In “Everything: What You Give and What You Gain to Become Like Jesus”, author Mary de Muth takes the reader on a journey through worry, brokenness, fear, and failure all the while learning to lean on Jesus, who is our “everything”. She walks through the valley exploring how, with Christ walking by our side, we can once again arrive at the mountain top, having grown in our relationship with Our Creator becoming more like Him with each challenge faced.
“I don’t write this book as a condemnation or as a sermon. The last thing I want to do is provide a ‘how to be the best Christian in ten easy steps’ guide. I pen these words as a fellow struggler who is learning that what we think about God matters, how we allow Him to reign in our hearts matters, and how we obey Him in the moment matters. It “all” matters. Everything.”
There are times when a book lands in your lap and upon opening it, you realize that God’s timing is indeed perfect. That’s how I feel about this book. It has turned into a game changer for me. I was at a crossroads when I began reading, struggling with a choice over which road to follow. I was filled with angst and worry about the future and over the course of the nest week or so, I began to understand what was happening and why. The path in front of me was once more illuminated by God’s grace and wisdom and I have Mary’s words to thank for that.
This book was a true gift to me these past few weeks. Ms. de Muth lays out in three sections how we, as Christians, can grow closer to Our Lord through our heads, hearts and hands.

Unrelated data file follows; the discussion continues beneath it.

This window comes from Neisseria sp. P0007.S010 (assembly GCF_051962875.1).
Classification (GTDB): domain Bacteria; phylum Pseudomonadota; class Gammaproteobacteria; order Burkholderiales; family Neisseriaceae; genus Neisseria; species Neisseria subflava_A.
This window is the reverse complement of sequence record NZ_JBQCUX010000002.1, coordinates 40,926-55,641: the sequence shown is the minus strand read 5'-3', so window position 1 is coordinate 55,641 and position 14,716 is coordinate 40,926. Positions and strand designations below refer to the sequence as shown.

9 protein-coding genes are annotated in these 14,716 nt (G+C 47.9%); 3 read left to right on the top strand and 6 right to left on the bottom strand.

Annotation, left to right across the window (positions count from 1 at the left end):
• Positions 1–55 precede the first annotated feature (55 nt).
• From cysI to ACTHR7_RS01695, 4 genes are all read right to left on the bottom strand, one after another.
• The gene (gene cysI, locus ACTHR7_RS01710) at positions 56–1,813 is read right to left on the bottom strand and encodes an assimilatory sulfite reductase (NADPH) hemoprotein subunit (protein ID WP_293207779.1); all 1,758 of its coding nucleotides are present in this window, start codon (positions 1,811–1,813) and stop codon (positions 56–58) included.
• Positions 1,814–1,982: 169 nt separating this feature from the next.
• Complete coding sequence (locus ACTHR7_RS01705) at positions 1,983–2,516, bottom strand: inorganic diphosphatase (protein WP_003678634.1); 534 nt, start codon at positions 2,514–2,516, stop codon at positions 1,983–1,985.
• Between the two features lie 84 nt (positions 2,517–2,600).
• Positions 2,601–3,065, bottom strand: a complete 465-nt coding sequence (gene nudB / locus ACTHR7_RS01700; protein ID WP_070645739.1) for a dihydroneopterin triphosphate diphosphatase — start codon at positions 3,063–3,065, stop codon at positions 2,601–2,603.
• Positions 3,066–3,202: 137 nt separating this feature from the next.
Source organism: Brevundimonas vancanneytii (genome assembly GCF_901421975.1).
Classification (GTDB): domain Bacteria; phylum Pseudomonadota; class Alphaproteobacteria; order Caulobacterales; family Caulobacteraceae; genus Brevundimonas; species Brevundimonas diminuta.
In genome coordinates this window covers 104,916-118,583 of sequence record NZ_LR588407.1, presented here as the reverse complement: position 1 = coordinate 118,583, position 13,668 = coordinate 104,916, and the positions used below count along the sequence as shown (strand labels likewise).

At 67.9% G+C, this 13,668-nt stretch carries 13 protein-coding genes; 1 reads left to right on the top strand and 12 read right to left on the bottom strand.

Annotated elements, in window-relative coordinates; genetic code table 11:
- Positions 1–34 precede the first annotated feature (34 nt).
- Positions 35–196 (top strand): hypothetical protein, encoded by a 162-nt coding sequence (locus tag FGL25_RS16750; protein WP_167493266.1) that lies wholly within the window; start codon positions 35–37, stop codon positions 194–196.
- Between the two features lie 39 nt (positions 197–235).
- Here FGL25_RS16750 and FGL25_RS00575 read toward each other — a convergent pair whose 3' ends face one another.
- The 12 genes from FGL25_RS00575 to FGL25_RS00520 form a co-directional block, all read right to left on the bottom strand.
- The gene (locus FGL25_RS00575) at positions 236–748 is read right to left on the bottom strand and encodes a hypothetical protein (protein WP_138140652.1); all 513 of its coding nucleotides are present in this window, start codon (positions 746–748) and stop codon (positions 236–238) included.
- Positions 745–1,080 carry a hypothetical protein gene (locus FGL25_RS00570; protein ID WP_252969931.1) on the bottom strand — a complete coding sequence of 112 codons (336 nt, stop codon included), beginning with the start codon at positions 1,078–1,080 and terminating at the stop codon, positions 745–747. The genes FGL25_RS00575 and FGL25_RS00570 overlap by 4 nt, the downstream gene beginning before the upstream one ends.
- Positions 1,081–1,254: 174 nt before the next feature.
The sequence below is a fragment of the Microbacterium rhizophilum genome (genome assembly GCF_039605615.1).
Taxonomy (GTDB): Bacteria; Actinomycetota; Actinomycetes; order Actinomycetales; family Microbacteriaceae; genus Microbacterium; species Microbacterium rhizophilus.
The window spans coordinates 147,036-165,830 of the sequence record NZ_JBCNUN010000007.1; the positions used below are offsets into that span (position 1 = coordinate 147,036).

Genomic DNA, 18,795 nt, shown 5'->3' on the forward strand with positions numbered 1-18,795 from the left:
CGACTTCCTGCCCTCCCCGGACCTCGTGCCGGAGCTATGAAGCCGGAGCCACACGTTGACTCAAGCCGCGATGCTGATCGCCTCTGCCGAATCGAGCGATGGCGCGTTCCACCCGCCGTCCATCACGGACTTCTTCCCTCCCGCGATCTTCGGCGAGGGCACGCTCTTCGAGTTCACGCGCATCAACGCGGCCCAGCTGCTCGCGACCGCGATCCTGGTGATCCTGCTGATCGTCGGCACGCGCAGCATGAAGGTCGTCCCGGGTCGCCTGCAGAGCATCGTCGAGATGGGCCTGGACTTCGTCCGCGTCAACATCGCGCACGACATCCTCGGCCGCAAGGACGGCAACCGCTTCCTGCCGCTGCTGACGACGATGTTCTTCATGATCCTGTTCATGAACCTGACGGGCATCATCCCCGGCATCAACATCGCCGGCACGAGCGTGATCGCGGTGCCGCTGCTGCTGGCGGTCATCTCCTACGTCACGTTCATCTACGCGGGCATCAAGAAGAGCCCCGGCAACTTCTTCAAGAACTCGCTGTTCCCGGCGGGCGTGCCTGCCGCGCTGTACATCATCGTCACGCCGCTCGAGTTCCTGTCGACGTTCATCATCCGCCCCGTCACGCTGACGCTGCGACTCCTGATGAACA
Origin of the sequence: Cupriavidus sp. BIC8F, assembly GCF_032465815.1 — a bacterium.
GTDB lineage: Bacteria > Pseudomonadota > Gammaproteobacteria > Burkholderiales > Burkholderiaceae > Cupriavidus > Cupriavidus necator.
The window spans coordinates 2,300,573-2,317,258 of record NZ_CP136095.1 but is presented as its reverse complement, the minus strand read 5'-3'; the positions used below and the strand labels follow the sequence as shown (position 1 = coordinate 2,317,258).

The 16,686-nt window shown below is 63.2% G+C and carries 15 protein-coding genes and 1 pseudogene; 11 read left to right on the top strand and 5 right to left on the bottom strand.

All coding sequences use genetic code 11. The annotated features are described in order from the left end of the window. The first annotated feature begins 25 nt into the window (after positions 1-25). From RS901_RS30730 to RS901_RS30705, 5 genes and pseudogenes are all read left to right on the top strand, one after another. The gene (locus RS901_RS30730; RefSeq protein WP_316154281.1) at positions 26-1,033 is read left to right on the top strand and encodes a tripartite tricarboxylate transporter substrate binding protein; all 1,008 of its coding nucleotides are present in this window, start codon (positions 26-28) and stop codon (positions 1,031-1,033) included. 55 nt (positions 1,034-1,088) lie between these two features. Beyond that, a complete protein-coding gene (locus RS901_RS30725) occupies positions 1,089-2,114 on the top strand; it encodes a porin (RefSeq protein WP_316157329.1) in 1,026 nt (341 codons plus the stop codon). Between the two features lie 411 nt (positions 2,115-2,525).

“This book follows three truths. We start with our heads, what we think about God. We’ll move to our hearts, the place Jesus wants to revolutionize, to become our everything. And we’ll end with our hands, how we live out Jesus’ internal transformation.”
Sounds simple right?
Ummmm…not so much.
Ms de Muth challenges me ( and you ) to think outside the box, to get comfortable in our “uncomfortableness”, to let go of our worry, our brokenness, our past sins and mistakes and move into the place that scares us…the unknown…to let go of control…and allow Christ to lead. She encourages the reader to trust in a plan we cannot see and many times may not understand. If He is our “Everything”, than trust should be absolute and there is nothing to fear about the future or any challenge it may present. After all we are to live in the present, learning, loving and serving as best we can.
Mary shares much of her personal journey with the reader and her upbringing was fraught with peril. She was sexually abused, grew up in a house filled with alcoholics and drug addicts. She was alone most of her young life and has the scars to show for it. You can read more about her journey in her memoir “The Thin Places”. It is an amazing read, filled with the healing grace of God.
Below is an article (re-printed her with the authors permission) that Mary has written in support of this book release. She explores the theme of resilience further in Chapter Six of “Everything”. It’s one of my favorite parts of the book.
Jeremiah 29:11 Doesn’t Mean What You Think it Means
Most of us are aware of the popular verse, Jeremiah 29:11. “’For I know the plans I have for you,’ declares the LORD, ‘plans to prosper you and not to harm you, plans to give you hope and a future’” (Jeremiah 29:11, NIV).
We quote it, share it with grieving friends, and cross-stitch it onto pillows. But do we truly know what it means? In order to understand its meaning, we have to hang out in the preceding chapter, understanding the history of Israel, the nature of the exile, and the promise of the future.
The Jewish people disobeyed God in every possible way. They traded Him for evil gods, preferring to worship demons than bow to the King of Kings. As a direct result of that disobedience, God sent them into Babylonian exile.
In the midst of that, we meet Hananiah, a seer. In chapter 28, he prophecies peace for Israel, saying they will be returning to Jerusalem soon. His message? All will be well.
Problem was, he didn’t tell the truth.
All would not be well.